Even now, as the preparations to a full-scale attack on Iraq are readied, there are reports of faulty protective gear being distributed to US soldiers. Furthermore, the Bush Administration and the Pentagon are just itching to try out a wide array of newly devised weapons, some of which will undoubtedly cause harm to advancing US troops. The one concern that may give the war-makers pause is the risk of large numbers of US casualties and a drawn-out war. While civilian Pentagon planners may be emboldened by a 1999 study of casualty aversion by the Triangle Institute for Security Studies which suggested that the public might tolerate up to thirty thousands US deaths in a war in Iraq, Washington is still skittish about thousands of body bags coming home and a prolonged conflict.

As a way to protect against such an outcry over US deaths, not to mention the massive suffering of innocent Iraqis, the Pentagon is planning to use a complicit media to highlight the heroic role of selected troops and to cast the anti-war movement in a role of unpatriotic back-stabbers. In a recent article in Time magazine, an anxious US soldier in Kuwait was quoted disdaining the protest activities of those back home and worrying about whether he would be spat upon by protesters when he returned home. The whole manufactured image of anti-war protesters spitting on returning vets, as Jerry Lembcke points out in his important book, The Spitting Image: Myth, Memory and the Legacy of Vietnam, was created by the media and utilized by the Reagan and Bush Administrations to ramp up aggressive interventions and discredit peace activists. In fact, Vietnam vets were courted by the anti-war movement and became key allies in undermining the war efforts, especially, of the Nixon Administration.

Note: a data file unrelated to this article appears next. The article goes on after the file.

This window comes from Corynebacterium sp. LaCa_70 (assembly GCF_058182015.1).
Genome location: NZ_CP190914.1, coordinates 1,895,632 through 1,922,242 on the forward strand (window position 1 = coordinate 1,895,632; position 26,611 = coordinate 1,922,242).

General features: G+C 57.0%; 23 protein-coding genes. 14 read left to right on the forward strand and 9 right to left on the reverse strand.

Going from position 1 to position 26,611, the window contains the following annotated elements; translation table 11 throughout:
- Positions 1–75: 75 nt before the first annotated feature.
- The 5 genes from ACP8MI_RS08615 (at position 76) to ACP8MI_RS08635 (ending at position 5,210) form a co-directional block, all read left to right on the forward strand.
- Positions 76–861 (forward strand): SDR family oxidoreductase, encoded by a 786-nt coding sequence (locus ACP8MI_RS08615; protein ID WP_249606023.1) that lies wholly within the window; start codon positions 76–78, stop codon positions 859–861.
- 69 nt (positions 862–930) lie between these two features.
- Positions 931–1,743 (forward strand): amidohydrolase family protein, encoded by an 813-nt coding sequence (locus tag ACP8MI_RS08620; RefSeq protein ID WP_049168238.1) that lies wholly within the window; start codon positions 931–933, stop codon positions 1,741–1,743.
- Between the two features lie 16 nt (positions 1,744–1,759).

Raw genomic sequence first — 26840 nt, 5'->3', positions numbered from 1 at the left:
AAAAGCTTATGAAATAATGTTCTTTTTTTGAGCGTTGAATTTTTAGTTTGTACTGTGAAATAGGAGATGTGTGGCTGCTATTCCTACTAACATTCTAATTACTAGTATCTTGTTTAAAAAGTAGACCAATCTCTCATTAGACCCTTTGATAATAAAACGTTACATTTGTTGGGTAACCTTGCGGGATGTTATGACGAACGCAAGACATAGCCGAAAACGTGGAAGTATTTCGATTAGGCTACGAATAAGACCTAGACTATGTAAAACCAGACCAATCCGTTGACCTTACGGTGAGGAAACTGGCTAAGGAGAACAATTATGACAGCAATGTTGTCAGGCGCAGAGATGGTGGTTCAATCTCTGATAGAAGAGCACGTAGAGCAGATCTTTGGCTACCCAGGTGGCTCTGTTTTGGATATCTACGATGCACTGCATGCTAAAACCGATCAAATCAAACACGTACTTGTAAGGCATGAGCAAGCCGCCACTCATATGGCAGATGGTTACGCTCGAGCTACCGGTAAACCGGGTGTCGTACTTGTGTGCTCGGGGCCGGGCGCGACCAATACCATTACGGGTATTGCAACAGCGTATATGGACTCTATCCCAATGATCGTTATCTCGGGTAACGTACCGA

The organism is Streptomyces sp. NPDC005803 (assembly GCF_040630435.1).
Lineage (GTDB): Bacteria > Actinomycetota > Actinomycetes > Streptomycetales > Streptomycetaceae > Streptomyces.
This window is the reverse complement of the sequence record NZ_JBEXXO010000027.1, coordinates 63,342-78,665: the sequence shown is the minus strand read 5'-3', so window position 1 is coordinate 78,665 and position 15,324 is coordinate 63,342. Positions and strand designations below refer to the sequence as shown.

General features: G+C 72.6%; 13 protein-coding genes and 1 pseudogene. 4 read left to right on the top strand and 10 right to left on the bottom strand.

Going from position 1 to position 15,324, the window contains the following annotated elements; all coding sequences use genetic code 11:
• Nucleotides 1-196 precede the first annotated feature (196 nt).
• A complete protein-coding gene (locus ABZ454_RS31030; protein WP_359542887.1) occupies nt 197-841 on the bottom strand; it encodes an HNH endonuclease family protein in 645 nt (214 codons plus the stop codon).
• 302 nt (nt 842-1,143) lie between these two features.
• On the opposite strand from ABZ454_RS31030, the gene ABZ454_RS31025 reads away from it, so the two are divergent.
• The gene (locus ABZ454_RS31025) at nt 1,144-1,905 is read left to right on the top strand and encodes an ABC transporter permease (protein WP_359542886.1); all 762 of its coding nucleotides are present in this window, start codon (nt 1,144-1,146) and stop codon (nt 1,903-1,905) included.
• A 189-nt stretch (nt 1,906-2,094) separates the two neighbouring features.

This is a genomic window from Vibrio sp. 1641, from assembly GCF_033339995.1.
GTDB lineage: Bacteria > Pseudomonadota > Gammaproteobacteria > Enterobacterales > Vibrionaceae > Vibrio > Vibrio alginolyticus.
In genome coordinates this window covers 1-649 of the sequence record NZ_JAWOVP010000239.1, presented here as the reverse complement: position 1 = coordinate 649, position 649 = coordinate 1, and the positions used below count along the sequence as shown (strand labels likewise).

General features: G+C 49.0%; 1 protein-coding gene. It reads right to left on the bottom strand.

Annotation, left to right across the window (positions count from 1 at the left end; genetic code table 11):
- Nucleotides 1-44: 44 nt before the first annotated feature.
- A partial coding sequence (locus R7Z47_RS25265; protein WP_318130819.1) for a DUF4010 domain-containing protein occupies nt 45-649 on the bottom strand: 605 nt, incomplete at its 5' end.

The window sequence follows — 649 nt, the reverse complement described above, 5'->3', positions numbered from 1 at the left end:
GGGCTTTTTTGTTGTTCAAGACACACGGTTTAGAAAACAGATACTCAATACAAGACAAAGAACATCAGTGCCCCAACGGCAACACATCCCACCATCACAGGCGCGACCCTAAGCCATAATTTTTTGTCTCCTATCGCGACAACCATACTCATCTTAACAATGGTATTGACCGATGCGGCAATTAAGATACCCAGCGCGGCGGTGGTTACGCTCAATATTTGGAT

Although the elimination of the draft has made it more difficult for organizing within the military, there are seeds of discontent that are evident from weekend warriors to former and present military officers, especially in opposition to a war on Iraq. The whole Bush doctrine of pre-emptive war and the recklessness of Bush diplomacy is causing alarm for citizens inside and outside the military. Our task is not to rally round the troops, but to bring them home now!

FRAN SHOR is an anti-war activist and teaches at Wayne State University. His e-mail address is: f.shor@wayne.edu

 

More articles by:

Fran Shor is a Michigan-based retired teacher, author, and political activist.  

Weekend Edition
May 18, 2018
Friday - Sunday
Andrew Levine
The Donald, Vlad, and Bibi
Robert Fisk
How Long Will We Pretend Palestinians Aren’t People?
Jeffrey St. Clair
Wild at Heart: Keeping Up With Margie Kidder
Roger Harris
Venezuela on the Eve of Presidential Elections: The US Empire Isn’t Sitting by Idly
Michael Slager
Criminalizing Victims: the Fate of Honduran Refugees